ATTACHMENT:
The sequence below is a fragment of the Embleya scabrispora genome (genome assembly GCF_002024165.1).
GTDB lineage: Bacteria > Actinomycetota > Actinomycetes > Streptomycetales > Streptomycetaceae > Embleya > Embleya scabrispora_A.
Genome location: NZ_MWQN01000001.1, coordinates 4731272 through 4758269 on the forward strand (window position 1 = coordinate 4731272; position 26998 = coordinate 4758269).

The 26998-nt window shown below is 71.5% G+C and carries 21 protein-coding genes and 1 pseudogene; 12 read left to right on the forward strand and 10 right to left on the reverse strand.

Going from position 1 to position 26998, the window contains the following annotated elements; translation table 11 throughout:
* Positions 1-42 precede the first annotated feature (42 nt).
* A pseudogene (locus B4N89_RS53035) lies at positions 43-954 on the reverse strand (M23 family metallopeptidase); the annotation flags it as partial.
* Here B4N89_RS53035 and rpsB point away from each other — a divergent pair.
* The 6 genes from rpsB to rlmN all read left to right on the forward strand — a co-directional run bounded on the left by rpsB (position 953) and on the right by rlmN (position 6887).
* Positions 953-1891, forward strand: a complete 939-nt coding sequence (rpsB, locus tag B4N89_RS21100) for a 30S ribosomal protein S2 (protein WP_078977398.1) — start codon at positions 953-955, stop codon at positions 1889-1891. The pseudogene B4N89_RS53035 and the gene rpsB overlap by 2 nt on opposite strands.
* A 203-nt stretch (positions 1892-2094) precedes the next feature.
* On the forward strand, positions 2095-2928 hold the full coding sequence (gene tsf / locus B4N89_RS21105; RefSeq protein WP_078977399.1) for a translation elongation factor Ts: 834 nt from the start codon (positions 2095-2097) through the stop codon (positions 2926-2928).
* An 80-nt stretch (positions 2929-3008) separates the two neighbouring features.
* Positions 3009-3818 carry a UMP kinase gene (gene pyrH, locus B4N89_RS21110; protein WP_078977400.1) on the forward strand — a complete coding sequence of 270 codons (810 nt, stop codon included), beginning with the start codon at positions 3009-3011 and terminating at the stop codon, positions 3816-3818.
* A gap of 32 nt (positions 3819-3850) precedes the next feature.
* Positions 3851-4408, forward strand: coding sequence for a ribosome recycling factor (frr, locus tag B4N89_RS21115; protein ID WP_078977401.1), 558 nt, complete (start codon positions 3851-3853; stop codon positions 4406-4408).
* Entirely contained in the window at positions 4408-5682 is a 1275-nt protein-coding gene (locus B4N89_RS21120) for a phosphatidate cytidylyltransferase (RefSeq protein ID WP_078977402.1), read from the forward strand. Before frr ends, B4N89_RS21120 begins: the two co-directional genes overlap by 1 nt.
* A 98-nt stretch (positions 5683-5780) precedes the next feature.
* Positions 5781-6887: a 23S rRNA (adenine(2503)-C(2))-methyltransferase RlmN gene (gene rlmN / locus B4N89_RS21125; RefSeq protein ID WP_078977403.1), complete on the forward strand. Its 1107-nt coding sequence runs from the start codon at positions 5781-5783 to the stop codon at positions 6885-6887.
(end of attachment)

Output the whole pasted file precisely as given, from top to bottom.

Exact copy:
The sequence below is a fragment of the Embleya scabrispora genome (genome assembly GCF_002024165.1).
GTDB lineage: Bacteria > Actinomycetota > Actinomycetes > Streptomycetales > Streptomycetaceae > Embleya > Embleya scabrispora_A.
Genome location: NZ_MWQN01000001.1, coordinates 4731272 through 4758269 on the forward strand (window position 1 = coordinate 4731272; position 26998 = coordinate 4758269).

The 26998-nt window shown below is 71.5% G+C and carries 21 protein-coding genes and 1 pseudogene; 12 read left to right on the forward strand and 10 right to left on the reverse strand.

Going from position 1 to position 26998, the window contains the following annotated elements; translation table 11 throughout:
* Positions 1-42 precede the first annotated feature (42 nt).
* A pseudogene (locus B4N89_RS53035) lies at positions 43-954 on the reverse strand (M23 family metallopeptidase); the annotation flags it as partial.
* Here B4N89_RS53035 and rpsB point away from each other — a divergent pair.
* The 6 genes from rpsB to rlmN all read left to right on the forward strand — a co-directional run bounded on the left by rpsB (position 953) and on the right by rlmN (position 6887).
* Positions 953-1891, forward strand: a complete 939-nt coding sequence (rpsB, locus tag B4N89_RS21100) for a 30S ribosomal protein S2 (protein WP_078977398.1) — start codon at positions 953-955, stop codon at positions 1889-1891. The pseudogene B4N89_RS53035 and the gene rpsB overlap by 2 nt on opposite strands.
* A 203-nt stretch (positions 1892-2094) precedes the next feature.
* On the forward strand, positions 2095-2928 hold the full coding sequence (gene tsf / locus B4N89_RS21105; RefSeq protein WP_078977399.1) for a translation elongation factor Ts: 834 nt from the start codon (positions 2095-2097) through the stop codon (positions 2926-2928).
* An 80-nt stretch (positions 2929-3008) separates the two neighbouring features.
* Positions 3009-3818 carry a UMP kinase gene (gene pyrH, locus B4N89_RS21110; protein WP_078977400.1) on the forward strand — a complete coding sequence of 270 codons (810 nt, stop codon included), beginning with the start codon at positions 3009-3011 and terminating at the stop codon, positions 3816-3818.
* A gap of 32 nt (positions 3819-3850) precedes the next feature.
* Positions 3851-4408, forward strand: coding sequence for a ribosome recycling factor (frr, locus tag B4N89_RS21115; protein ID WP_078977401.1), 558 nt, complete (start codon positions 3851-3853; stop codon positions 4406-4408).
* Entirely contained in the window at positions 4408-5682 is a 1275-nt protein-coding gene (locus B4N89_RS21120) for a phosphatidate cytidylyltransferase (RefSeq protein ID WP_078977402.1), read from the forward strand. Before frr ends, B4N89_RS21120 begins: the two co-directional genes overlap by 1 nt.
* A 98-nt stretch (positions 5683-5780) precedes the next feature.
* Positions 5781-6887: a 23S rRNA (adenine(2503)-C(2))-methyltransferase RlmN gene (gene rlmN / locus B4N89_RS21125; RefSeq protein ID WP_078977403.1), complete on the forward strand. Its 1107-nt coding sequence runs from the start codon at positions 5781-5783 to the stop codon at positions 6885-6887.